Search - Magnetic Fields :: House of Tomorrow

House of Tomorrow
Magnetic Fields
House of Tomorrow
Genres: Alternative Rock, Pop, Rock
  •  Track Listings (5) - Disc #1

The Magnetic Fields: Stephin Merritt (vocals, guitar); Claudia Gonson (vocals, drums); Nell Beram (guitar); Sam Davol (cello); Phylene Amuso (bass).Although this CD was released in 1996, these songs were previously availab...  more »


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CD Details

All Artists: Magnetic Fields
Title: House of Tomorrow
Members Wishing: 2
Total Copies: 0
Label: Merge Records
Release Date: 1/12/1999
Album Type: EP
Genres: Alternative Rock, Pop, Rock
Style: Indie & Lo-Fi
Number of Discs: 1
SwapaCD Credits: 1
UPC: 036172945221


Album Description
The Magnetic Fields: Stephin Merritt (vocals, guitar); Claudia Gonson (vocals, drums); Nell Beram (guitar); Sam Davol (cello); Phylene Amuso (bass).Although this CD was released in 1996, these songs were previously available on singles in 1989 and 1993. As such, the brief EP lacks the conceptual or thematic unity of the Magnetic Fields' full-length albums. Taken by themselves, however, the songs rank among Stephin Merritt's best, particularly the dazzling, kaleidoscopic "Love Goes Home To Paris in the Spring" and the gently despairing "Either You Don't Love Me Or I Don't Love You." Of the remaining three tracks, the mournful "Alien Being" is a low-key highlight, while "Young and Insane" and "(You're So) Technical" find the singer-songwriter at his most caustic. Perhaps less fulfilling than any of the Fields' full-length releases, THE HOUSE OF TOMORROW is nonetheless an essential purchase. PREVIEW :

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CD Reviews

Id love to move in to the house of tomorrow
iheartcrass | 06/13/2000
(5 out of 5 stars)

"If you measure how good an album is by the play time, Im guessing your playlist is made up of ...Stairway to Heaven, Heard It Thru the Grapevine and American Pie. Dont get me wrong, these three amazingly long songs are SUPER , but there are some really tasty tunes out there under 10 minutes long. This CD is holding 5 prime examples.... At one time I lived in a really small town and the big treat would be to go to chapel hill and hang out for a few days with pals. So me and my pals would pile into the car with snacks and soda and mix tapes and books and just drive and drive in hopes that something fun and exciting would happen. My friend patty had sent me a copy of a seven inch single that contained most of the songs on this album, and when we heard the amazing sound of Stephin Merrit and his brood it just blew us away. The first track on this CD is Young and Insane, and it instantly became our theme song. We would rewind again and again to hear the haunting lyrics ... "We're young and insane and we're running away for the summer..." It was just perfect. The other songs have the same hauntingly fun sound that you have grown to love the Magnetic Fields for. If you arent familiar with the magnetic fields, think of Cocteau Twins singing Phil Spector tunes. Its like a familiar warm blanket washed in a new sweet detergent. What could be better? Amazingly beautiful and fun stuff."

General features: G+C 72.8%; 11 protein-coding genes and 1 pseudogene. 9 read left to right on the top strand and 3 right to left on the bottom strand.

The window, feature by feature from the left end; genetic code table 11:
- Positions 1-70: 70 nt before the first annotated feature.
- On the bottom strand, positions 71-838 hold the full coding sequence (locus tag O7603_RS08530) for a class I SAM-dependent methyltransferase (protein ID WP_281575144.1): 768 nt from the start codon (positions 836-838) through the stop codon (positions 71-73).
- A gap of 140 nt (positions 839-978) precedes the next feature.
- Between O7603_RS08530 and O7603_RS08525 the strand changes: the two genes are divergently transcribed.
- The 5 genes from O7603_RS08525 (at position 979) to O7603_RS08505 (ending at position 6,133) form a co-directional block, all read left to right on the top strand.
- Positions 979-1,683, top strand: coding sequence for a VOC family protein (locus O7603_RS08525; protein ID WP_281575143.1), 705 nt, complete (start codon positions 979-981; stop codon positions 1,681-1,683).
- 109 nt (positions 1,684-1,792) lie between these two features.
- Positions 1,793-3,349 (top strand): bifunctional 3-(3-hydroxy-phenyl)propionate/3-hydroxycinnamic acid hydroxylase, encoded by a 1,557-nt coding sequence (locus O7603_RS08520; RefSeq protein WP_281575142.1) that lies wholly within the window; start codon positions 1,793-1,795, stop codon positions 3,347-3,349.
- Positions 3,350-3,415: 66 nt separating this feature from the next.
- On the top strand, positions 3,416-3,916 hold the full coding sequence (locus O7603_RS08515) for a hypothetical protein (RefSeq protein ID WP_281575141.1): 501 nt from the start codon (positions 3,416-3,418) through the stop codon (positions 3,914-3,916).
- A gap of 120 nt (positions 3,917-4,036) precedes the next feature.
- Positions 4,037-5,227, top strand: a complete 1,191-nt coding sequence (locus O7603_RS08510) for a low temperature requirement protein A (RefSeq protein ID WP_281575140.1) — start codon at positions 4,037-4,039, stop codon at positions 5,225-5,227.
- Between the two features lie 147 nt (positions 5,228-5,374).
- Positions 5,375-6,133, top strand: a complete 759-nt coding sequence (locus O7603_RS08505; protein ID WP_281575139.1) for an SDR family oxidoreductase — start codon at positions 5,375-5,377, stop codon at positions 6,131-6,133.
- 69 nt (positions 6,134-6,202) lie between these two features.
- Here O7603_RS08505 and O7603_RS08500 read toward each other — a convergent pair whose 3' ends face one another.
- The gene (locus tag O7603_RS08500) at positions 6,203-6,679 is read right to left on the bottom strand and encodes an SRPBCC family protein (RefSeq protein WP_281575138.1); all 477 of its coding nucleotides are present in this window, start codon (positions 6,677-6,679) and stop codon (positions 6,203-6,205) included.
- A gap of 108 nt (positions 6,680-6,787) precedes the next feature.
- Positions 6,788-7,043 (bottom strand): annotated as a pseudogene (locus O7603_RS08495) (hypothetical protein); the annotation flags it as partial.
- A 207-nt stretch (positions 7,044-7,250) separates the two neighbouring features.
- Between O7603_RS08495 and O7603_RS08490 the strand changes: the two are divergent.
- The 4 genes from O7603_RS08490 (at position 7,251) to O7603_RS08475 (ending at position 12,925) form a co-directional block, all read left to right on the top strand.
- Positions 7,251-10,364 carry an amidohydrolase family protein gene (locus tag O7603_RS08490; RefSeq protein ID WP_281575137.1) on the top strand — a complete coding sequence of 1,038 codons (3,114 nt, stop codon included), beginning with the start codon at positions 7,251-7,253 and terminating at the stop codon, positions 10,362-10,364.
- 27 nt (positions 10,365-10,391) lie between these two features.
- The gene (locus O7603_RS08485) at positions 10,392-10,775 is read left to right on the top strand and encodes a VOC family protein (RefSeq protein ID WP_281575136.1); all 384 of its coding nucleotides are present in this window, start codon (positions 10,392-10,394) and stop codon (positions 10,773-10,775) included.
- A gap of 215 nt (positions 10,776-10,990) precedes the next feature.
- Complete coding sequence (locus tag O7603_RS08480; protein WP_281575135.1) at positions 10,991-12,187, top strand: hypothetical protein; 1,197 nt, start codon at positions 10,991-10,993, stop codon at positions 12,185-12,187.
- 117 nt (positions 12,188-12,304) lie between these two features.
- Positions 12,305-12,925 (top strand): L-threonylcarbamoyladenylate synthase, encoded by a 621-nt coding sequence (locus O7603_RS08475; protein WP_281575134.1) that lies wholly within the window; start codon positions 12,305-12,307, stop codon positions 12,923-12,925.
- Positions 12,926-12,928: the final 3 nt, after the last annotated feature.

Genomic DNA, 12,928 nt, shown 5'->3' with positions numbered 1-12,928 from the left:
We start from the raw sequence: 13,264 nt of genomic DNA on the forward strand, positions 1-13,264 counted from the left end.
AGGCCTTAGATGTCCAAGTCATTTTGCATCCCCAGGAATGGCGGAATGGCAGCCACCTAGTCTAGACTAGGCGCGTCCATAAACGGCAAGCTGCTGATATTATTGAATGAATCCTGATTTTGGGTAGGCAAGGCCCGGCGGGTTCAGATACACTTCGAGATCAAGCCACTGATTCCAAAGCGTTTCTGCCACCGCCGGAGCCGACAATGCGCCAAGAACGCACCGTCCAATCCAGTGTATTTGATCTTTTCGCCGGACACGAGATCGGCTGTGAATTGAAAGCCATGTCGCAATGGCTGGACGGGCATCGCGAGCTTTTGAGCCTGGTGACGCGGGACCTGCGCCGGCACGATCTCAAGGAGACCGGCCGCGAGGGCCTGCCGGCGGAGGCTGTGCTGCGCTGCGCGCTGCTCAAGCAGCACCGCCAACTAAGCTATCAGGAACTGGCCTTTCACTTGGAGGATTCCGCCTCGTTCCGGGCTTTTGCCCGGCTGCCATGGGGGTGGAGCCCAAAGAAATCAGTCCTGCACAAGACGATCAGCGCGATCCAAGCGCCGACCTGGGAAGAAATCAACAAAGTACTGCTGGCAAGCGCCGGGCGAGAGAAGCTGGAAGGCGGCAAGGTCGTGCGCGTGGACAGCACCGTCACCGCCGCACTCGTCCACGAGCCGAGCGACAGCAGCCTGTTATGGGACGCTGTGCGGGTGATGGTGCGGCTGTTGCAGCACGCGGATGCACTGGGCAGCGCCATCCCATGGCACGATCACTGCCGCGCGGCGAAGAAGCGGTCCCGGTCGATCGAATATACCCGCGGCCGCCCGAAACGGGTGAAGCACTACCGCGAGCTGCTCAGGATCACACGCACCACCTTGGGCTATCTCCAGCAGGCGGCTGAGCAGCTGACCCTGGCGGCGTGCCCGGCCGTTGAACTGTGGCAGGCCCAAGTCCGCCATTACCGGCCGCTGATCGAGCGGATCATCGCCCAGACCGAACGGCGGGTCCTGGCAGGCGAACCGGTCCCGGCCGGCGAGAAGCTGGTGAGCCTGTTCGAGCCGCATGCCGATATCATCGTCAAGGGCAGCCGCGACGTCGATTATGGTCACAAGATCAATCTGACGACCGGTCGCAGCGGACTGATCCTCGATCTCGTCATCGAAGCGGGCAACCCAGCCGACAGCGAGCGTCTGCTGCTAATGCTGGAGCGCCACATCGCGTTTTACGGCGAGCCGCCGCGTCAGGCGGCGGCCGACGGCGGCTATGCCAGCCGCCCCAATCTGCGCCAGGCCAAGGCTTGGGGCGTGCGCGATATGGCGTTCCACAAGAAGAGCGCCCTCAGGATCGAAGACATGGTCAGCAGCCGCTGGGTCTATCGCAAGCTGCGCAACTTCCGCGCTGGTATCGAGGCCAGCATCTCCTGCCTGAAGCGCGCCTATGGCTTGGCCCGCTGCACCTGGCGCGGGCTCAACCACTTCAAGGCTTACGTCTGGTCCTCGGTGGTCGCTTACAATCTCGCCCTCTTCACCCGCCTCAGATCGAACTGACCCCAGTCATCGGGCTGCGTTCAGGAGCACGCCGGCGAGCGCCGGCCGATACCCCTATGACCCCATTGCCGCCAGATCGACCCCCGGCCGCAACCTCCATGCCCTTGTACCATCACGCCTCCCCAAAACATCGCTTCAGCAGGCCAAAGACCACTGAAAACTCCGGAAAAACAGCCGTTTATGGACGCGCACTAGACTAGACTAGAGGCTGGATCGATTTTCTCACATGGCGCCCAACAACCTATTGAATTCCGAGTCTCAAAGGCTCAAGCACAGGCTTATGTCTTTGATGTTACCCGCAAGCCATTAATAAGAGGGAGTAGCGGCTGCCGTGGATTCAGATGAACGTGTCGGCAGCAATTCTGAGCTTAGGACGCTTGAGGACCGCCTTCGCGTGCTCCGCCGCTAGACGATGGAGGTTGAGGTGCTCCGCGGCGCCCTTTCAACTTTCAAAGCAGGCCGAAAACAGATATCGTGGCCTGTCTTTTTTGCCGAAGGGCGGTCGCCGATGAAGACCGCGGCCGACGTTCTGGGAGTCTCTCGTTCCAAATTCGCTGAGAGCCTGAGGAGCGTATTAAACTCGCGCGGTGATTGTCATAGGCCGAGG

12 Minutes of Pop Perfection
B Narasimhan | San Francisco, CA | 07/22/2002
(5 out of 5 stars)

"It may only be 12 minutes long but it is a perfect disc. Every song is a gem, none more so than the last song. Stephin Merritt writes better songs than anyone else even within the strict formal constraints of this disc(each song is built on a repeating chordal/rhythmic loop). Buy this and Holiday which is better than 69 Love Songs, as far as I'm concerned."
The first non-electronic Mag Fields EP is a must-buy
Wade Marchand | Chicago, IL United States | 04/30/2006
(5 out of 5 stars)

"House of tomorrow is a must buy if only for one song: Love Goes Home to Paris in the Spring. The first time I heard it, on a 45, I cried, as did everyone else in the room. Sure it's another patented Stephin Merritt heart break/love song, but the tone is more final and certain compared to later songs: "I've had enough/you never give me anything/Don't you know love/goes home to paris in the spring?"

When this EP first came out (as a 7" - it WAS definitely a good value when it was originally released, don't blame Merritt & co for changes in technology) it was described by the band as their 'loop song' ep -- each song is comprised of a single loop, repeated over and over and over, on analog instruments. At the time this was downright revolutionary for them, as they had not previously recorded with live instruments. They occasionally return to this loop format, but not nearly as effectively as on this recording."